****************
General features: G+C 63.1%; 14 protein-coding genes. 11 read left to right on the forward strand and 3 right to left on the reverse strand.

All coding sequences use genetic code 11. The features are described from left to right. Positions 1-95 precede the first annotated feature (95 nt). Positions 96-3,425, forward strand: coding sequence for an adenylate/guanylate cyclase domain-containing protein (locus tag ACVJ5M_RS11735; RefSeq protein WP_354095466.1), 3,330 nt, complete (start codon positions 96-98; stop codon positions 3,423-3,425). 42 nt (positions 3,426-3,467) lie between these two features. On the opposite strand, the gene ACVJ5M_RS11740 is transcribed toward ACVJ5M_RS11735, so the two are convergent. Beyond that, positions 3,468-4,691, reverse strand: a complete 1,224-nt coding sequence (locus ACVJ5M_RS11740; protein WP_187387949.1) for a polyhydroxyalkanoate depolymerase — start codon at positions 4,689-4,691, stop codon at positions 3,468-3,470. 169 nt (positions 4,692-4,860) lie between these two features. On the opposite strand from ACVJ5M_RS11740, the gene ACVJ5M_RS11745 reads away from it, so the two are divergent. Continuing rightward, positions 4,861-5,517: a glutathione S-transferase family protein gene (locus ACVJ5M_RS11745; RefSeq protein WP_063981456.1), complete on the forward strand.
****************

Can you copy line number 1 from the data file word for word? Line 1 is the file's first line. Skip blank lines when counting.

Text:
General features: G+C 63.1%; 14 protein-coding genes. 11 read left to right on the forward strand and 3 right to left on the reverse strand.